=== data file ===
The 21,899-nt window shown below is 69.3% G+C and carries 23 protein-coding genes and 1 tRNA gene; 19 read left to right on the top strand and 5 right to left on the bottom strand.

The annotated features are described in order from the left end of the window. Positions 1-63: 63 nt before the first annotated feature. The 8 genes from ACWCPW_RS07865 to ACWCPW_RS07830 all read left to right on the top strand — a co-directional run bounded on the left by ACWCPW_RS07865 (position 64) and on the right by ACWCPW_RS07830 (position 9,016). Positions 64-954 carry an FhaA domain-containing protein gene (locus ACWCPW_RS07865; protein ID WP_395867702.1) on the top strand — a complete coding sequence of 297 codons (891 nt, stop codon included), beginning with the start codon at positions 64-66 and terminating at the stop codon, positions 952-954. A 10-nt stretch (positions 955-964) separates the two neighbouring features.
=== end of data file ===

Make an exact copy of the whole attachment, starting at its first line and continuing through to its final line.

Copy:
The 21,899-nt window shown below is 69.3% G+C and carries 23 protein-coding genes and 1 tRNA gene; 19 read left to right on the top strand and 5 right to left on the bottom strand.

The annotated features are described in order from the left end of the window. Positions 1-63: 63 nt before the first annotated feature. The 8 genes from ACWCPW_RS07865 to ACWCPW_RS07830 all read left to right on the top strand — a co-directional run bounded on the left by ACWCPW_RS07865 (position 64) and on the right by ACWCPW_RS07830 (position 9,016). Positions 64-954 carry an FhaA domain-containing protein gene (locus ACWCPW_RS07865; protein ID WP_395867702.1) on the top strand — a complete coding sequence of 297 codons (891 nt, stop codon included), beginning with the start codon at positions 64-66 and terminating at the stop codon, positions 952-954. A 10-nt stretch (positions 955-964) separates the two neighbouring features.